Continue sampling colors from your image and then clicking inside any empty area in the Swatches palette to save them as color swatches, naming them if needed. I’ve sampled ten more colors from my image, giving me a total of eleven color swatches in my Swatches palette. You can have as many color swatches as you like:
Step 6: Save The Color Swatches As A Swatch Set
When you’re done adding colors to the Swatches palette and you’re ready to save them as a new swatch set, click on the small right-pointing arrow in the top right corner of the Swatches palette to access the palette menu:
Then select Save Swatches from the menu that appears:
Photoshop will pop up the Save dialog box. Enter a name for your new swatch set. I’m going to name mine “Autumn Leaves”:
Click the Save button when you’re done to save the new set. Photoshop saves the swatch set in the same default directory as all the other swatch sets that were installed with Photoshop, so you won’t have to go looking all over your computer the next time you want to access any of the custom sets you’ve created, as we’ll see in a moment.
Step 7: Reset Your Swatches Back To The Defaults
We’ve sampled some colors from an image, created color swatches from the sampled colors, and saved them all as a new custom swatch set. But what if we want to go back to using all those default swatches we deleted? All we need to do is click once again on the small right-pointing arrow at the top of the Swatches palette to bring the palette menu back up, and this time, we choose Reset Swatches from the list:
Photoshop will ask you if you want to replace your current swatches with the defaults. You have a choice here of clicking “OK”, which tells Photoshop to remove your current swatches and replace them with the defaults, or you can also click “Append”, in which case you’ll keep your existing swatches and Photoshop will simply add the default swatches to them. I’m going to click OK to replace my “Autumn Leaves” swatches with the defaults:
And now my Swatches palette is filled once again with the default colors:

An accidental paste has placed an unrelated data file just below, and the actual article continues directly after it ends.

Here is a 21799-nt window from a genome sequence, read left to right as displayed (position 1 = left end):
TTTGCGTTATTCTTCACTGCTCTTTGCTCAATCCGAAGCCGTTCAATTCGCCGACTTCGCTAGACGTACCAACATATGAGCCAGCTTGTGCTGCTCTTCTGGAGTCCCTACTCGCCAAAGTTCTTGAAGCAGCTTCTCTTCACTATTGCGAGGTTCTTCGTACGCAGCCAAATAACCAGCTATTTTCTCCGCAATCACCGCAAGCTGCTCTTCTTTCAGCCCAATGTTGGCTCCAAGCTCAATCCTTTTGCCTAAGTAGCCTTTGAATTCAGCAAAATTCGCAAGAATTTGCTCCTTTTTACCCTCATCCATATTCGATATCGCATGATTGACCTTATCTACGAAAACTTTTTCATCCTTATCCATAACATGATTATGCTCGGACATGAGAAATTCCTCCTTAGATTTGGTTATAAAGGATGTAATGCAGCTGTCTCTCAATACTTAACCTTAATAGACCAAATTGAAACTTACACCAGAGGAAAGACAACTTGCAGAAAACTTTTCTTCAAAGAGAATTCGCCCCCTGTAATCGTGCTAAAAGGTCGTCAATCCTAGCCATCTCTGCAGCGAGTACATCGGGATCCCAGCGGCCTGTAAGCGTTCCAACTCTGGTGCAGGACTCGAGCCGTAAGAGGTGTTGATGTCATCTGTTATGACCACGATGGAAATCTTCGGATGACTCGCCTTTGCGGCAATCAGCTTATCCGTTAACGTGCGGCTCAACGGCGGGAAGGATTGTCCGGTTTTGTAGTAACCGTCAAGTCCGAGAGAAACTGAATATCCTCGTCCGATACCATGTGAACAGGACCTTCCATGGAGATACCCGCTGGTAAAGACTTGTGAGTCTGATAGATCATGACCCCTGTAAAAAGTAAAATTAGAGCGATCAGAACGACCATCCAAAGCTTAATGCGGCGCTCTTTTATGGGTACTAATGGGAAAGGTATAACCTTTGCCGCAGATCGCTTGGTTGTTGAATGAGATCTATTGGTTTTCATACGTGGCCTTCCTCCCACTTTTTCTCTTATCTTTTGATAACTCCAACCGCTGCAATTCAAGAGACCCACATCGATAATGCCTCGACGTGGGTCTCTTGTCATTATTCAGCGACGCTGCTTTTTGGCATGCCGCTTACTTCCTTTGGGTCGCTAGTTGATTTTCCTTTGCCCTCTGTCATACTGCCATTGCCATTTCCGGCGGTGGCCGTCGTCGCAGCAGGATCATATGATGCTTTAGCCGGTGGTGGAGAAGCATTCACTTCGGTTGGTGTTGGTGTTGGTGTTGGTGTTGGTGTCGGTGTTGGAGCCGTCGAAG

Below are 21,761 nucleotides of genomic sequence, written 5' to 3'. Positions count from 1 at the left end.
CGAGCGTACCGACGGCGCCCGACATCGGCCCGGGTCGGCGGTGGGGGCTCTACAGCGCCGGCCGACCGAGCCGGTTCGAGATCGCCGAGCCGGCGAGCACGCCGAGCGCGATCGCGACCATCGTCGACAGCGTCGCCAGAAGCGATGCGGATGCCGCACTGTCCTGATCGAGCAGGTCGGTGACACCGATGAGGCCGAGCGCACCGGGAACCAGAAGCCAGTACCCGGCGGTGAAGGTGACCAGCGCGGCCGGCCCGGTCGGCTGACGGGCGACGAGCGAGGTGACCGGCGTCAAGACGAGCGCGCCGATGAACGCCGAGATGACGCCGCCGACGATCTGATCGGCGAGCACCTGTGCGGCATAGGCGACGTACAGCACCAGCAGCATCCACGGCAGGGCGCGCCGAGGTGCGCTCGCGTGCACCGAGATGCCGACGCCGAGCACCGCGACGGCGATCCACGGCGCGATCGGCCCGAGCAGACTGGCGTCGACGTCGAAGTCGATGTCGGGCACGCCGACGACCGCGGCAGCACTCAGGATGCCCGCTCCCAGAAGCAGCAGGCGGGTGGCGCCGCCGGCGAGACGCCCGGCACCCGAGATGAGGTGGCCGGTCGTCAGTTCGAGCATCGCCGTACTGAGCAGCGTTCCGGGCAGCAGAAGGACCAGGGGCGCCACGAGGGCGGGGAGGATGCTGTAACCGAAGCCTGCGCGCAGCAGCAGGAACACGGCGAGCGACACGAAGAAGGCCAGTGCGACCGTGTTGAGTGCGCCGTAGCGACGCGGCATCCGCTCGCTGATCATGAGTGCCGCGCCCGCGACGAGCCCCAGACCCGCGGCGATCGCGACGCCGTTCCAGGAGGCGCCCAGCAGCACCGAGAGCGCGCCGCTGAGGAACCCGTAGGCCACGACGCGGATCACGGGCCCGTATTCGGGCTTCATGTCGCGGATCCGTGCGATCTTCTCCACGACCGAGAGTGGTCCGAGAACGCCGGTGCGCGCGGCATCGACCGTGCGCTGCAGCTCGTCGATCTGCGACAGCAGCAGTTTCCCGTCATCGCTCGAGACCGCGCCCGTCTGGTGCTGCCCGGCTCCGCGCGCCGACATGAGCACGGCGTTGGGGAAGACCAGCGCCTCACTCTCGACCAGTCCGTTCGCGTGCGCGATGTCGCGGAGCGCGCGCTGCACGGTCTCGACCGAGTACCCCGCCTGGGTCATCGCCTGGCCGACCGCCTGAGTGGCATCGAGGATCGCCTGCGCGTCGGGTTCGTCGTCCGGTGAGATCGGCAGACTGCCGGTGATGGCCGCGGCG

We’ll see how to access our custom color swatches set, as well as how to use it, next.
Step 8: Load The Custom Color Swatch Set
The next time you want to use your custom color swatch set, all you need to do is click once again on the right-pointing arrow at the top of the Swatches palette to access the palette menu. If you look down at the bottom of the menu, you’ll see a list of additional color swatch sets that are available. Most of these are additional sets that installed with Photoshop, but since Photoshop saves our custom swatch sets in the same directory as the other sets it comes with, you’ll find your custom sets listed here as well. All you need to do is click on the name of your custom set to select it. Photoshop lists the names of the sets in alphabetical order, so my "Autumn Leaves" set is listed second from the top:
Again, Photoshop will ask you if you want to replace your existing swatches with the new ones or if you simply want to append them to the list. I’m going to click OK to replace the default swatches with my Autumn Leaves swatches:
And just like that, my custom “Autumn Leaves” swatches are loaded into my Swatches palette for me, ready to use:
Choosing A New Foreground Color From The Swatches Palette
The great thing about using color swatches is that they’re essentially preset colors, meaning colors that we’ve already chosen (or colors that Adobe has already chosen if we’re working with swatch sets that installed with Photoshop), which means we don’t have to keep choosing them with Photoshop’s Color Picker every time we need them. To select any of the colors in the Swatches palette, simply hover your mouse over the color swatch. You’ll see your mouse cursor change into the Eyedropper icon. Then click on the color to select it. Here, I’m choosing the orange color, second from the left:
After clicking on it, I can see by looking at the Foreground color swatch in the Tools palette that the color I just clicked on has indeed been selected:
Choosing A New Background Color From The Swatches Palette
To select a color to use as your Background color, simply hold down your Ctrl (Win) / Command (Mac) key and click on the color you want in the Swatches palette. Here, I’m clicking on a dark red color while holding down “Ctrl/Command”:
Now if I look again in my Tools palette, I can see that the Background color swatch is filled with the dark red color I just clicked on:
I can now use the colors from my “Autumn Leaves” swatch set whenever I want, however I want! Here I’ve created a simple design for a poem using the colors from my swatch set, along with the “Scattered Maple Leaves” brush that ships with Photoshop:
And there we have it! That’s how easy it is to create your very own custom color swatches and swatch sets in Photoshop!